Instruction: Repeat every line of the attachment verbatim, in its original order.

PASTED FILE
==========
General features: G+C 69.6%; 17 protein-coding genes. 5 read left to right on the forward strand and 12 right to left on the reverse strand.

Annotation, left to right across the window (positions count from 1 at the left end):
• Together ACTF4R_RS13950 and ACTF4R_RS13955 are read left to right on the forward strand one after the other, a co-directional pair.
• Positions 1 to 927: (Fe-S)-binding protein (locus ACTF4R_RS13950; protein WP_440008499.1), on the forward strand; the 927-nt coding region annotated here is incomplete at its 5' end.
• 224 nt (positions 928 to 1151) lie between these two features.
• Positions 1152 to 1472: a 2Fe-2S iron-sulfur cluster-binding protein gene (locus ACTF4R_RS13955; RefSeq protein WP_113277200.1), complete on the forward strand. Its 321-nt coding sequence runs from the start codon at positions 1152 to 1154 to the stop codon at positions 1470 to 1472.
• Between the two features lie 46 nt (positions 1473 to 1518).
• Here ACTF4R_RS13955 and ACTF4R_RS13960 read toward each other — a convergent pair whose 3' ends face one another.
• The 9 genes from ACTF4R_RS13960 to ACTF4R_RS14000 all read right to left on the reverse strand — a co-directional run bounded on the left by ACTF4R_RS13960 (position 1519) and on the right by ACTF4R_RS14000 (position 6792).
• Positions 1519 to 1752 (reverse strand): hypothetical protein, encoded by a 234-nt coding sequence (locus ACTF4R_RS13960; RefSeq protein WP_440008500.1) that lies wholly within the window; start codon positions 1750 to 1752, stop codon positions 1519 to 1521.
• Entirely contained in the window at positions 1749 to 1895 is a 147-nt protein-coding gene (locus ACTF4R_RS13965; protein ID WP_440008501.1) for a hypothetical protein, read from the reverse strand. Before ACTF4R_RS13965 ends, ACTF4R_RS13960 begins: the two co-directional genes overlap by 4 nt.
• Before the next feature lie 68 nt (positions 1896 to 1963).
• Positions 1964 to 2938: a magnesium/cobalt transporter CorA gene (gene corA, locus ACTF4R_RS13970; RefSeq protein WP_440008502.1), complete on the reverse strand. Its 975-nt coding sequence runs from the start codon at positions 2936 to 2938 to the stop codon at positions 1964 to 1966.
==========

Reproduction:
General features: G+C 69.6%; 17 protein-coding genes. 5 read left to right on the forward strand and 12 right to left on the reverse strand.

Annotation, left to right across the window (positions count from 1 at the left end):
• Together ACTF4R_RS13950 and ACTF4R_RS13955 are read left to right on the forward strand one after the other, a co-directional pair.
• Positions 1 to 927: (Fe-S)-binding protein (locus ACTF4R_RS13950; protein WP_440008499.1), on the forward strand; the 927-nt coding region annotated here is incomplete at its 5' end.
• 224 nt (positions 928 to 1151) lie between these two features.
• Positions 1152 to 1472: a 2Fe-2S iron-sulfur cluster-binding protein gene (locus ACTF4R_RS13955; RefSeq protein WP_113277200.1), complete on the forward strand. Its 321-nt coding sequence runs from the start codon at positions 1152 to 1154 to the stop codon at positions 1470 to 1472.
• Between the two features lie 46 nt (positions 1473 to 1518).
• Here ACTF4R_RS13955 and ACTF4R_RS13960 read toward each other — a convergent pair whose 3' ends face one another.
• The 9 genes from ACTF4R_RS13960 to ACTF4R_RS14000 all read right to left on the reverse strand — a co-directional run bounded on the left by ACTF4R_RS13960 (position 1519) and on the right by ACTF4R_RS14000 (position 6792).
• Positions 1519 to 1752 (reverse strand): hypothetical protein, encoded by a 234-nt coding sequence (locus ACTF4R_RS13960; RefSeq protein WP_440008500.1) that lies wholly within the window; start codon positions 1750 to 1752, stop codon positions 1519 to 1521.
• Entirely contained in the window at positions 1749 to 1895 is a 147-nt protein-coding gene (locus ACTF4R_RS13965; protein ID WP_440008501.1) for a hypothetical protein, read from the reverse strand. Before ACTF4R_RS13965 ends, ACTF4R_RS13960 begins: the two co-directional genes overlap by 4 nt.
• Before the next feature lie 68 nt (positions 1896 to 1963).
• Positions 1964 to 2938: a magnesium/cobalt transporter CorA gene (gene corA, locus ACTF4R_RS13970; RefSeq protein WP_440008502.1), complete on the reverse strand. Its 975-nt coding sequence runs from the start codon at positions 2936 to 2938 to the stop codon at positions 1964 to 1966.